Big Tech’s Factory Floor

Apr 22, 2021 | tech ethics

Conversations about the impacts of our relationship with technology have so far missed out one very important group – Big Tech’s own employees. A growing movement of workers at the very bottom of the heap of the shiny tech companies we all use; Amazon’s warehouse workers, Facebook’s content moderators, Uber’s drivers, are calling for changes in the often shocking working conditions they endure, and demanding better workers’ rights and pay.

At the beginning of January this year, some Google workers announced they were forming a union. Their move was just the latest in a growing battle at Big Tech companies, which goes way beyond wages and perks into an examination of the ethical issues arising from what many of them are expected to do in their jobs.


I interviewed lawyer and activist Cori Crider from Foxglove for my podcast ‘It’s Complicated’ this season, on the work Foxglove are doing to support Facebook content moderators who endure particularly shocking working conditions.

Most Facebook users are not aware that the job of checking and removing offensive content from Facebook (and many other platforms), is not automated or performed by sophisticated AI. In fact, it’s a role which requires thousands of human moderators watching hundreds of hours of offensive, dangerous and often harrowing content – then flagging and removing it from the platform, in order to keep users safe.

There are an estimated 15,000 Facebook content moderators working around the world, in conditions of extreme secrecy and for the large part not working directly for Facebook itself, but sub-contracted through a variety of 3rd party companies (such as Cognizant and Accenture). This contractor status means, not only are the moderators performing more dangerous work than full-time employees, but they are not the beneficiaries of the often lavish salaries and perks of their full-time counterparts. One investigation found that US moderators in Phoenix, Arizona will make just $28,800 per year — while the average Facebook employee has a total compensation of $240,000.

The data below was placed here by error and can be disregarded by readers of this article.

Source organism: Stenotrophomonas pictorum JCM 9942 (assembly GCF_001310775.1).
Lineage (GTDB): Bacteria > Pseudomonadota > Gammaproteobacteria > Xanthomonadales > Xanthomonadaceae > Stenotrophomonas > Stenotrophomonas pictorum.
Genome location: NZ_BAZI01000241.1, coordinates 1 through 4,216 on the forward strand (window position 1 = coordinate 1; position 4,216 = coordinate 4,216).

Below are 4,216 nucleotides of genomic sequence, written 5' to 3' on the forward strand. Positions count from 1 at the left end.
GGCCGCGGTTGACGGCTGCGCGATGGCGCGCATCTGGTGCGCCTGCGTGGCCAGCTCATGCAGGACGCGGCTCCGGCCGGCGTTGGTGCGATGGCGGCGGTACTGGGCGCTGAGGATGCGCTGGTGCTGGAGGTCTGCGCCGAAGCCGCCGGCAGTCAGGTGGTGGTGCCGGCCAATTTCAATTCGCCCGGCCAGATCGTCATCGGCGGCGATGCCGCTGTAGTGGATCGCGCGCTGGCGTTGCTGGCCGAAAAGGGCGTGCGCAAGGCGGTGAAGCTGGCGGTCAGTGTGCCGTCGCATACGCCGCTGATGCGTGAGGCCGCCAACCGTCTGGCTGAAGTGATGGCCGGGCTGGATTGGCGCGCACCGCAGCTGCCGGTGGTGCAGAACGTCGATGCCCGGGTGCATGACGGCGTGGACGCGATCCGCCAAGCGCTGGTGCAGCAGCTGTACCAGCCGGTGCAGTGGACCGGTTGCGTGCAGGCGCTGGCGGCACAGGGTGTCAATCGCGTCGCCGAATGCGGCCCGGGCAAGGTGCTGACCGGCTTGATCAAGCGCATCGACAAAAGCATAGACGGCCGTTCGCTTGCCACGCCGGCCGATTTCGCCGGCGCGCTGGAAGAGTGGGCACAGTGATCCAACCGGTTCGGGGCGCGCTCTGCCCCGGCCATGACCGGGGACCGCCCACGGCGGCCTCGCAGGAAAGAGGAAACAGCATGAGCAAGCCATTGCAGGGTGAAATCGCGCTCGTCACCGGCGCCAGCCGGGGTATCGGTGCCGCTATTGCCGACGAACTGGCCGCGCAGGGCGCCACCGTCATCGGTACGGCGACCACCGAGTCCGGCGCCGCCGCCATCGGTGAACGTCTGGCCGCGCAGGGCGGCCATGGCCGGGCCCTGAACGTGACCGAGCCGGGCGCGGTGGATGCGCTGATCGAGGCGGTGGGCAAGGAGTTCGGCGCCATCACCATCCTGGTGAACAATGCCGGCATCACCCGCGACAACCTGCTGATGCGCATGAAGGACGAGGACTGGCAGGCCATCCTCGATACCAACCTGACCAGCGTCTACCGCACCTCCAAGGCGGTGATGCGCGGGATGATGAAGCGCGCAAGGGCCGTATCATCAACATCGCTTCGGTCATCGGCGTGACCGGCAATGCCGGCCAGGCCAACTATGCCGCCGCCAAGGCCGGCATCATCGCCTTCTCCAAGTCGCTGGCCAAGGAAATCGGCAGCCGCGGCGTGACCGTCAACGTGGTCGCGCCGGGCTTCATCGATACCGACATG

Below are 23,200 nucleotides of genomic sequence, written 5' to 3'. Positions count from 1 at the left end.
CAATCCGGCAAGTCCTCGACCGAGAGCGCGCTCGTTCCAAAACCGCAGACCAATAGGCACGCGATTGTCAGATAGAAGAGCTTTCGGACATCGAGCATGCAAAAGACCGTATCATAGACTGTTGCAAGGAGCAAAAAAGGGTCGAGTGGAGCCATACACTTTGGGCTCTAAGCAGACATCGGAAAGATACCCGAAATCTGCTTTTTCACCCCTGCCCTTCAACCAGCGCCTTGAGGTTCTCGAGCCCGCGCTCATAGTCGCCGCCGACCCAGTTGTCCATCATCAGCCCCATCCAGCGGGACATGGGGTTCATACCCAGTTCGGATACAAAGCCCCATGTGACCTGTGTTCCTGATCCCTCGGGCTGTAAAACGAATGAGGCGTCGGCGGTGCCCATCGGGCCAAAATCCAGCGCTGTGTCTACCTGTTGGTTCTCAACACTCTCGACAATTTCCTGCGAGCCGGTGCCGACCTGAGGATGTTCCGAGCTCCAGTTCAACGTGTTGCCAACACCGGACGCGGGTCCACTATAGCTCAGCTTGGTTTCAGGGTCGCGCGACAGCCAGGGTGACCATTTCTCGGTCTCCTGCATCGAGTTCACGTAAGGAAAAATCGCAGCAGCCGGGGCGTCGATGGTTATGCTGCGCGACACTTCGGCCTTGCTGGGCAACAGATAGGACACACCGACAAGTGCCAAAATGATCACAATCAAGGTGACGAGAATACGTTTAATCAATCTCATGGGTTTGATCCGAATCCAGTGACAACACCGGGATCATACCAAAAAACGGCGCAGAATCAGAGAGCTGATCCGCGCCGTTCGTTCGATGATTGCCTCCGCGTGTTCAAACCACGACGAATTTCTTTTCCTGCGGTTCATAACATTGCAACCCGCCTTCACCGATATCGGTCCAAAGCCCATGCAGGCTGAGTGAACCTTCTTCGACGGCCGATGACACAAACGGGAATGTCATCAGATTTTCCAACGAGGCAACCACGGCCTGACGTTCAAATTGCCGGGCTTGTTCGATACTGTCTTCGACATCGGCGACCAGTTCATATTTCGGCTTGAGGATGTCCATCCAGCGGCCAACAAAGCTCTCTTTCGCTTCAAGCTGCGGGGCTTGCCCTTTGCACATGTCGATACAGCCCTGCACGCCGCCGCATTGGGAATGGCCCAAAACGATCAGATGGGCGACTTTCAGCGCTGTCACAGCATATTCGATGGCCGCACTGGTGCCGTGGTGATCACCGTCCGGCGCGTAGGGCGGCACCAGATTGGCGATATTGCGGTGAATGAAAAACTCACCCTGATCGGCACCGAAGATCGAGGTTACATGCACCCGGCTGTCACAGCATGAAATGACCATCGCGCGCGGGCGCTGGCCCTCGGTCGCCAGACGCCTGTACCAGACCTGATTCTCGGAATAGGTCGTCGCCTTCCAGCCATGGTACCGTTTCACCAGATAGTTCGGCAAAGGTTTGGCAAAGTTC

Whistle-blowing content moderators have described working in conditions of extreme stress and trauma, developing symptoms of PTSD from the sheer volume and content of the material they have to view, and being unsupported by their employers when they inevitably develop serious mental health conditions.

the factory floor for Big Tech


Another forgotten group of Big Tech stakeholders, Amazon’s warehouse workers, had a particularly bad pandemic and Amazon is now under investigation in at least one US state – California, for failing to protect them during the coronavirus outbreak, with claims that the company had put workers at “needless risk” by having them share equipment, such as freezer suits, and not allowing extra time in order to respect social distancing.

Amazon had previously come under fire for the claim that their warehouse workers endure almost ’19th century cotton mill’ working environments with employees claiming they were fired for speaking out about poor working conditions. One recently dismissed worker claimed at public meetings and in comments to the news media, that Amazon required him and other workers to work 12-hour shifts five or even six times a week with few breaks during the peak holiday season, and that warehouse managers had unreasonable production targets.

‘Picking’ products off shelves in Amazon’s warehouses is the most common warehouse role and pickers walk miles a day in search of items. One whistle-blower claims that average picker’s targets of around 100 items per hour have been raised to a target of around 300 or 400 to fulfil customer demand at peak times. As with the case of content moderators, many Amazon customers believe this job is largely automated by robots in warehouses, but in reality there are still thousands of human pickers employed.


Cori Crider, in my interview with her, has a very good analogy for how we should all feel about the plight of Big Tech’s hidden workers saying; “If you wouldn’t buy a t-shirt from a sweatshop you should be thinking twice about using some of these apps and products.”

At the very least, we can be encouraging greater awareness of the price certain sections of the population are paying for our increased reliance on the shiny apps of Silicon Valley. And we can be adding our voices to those demanding fairer and more humane working conditions for them.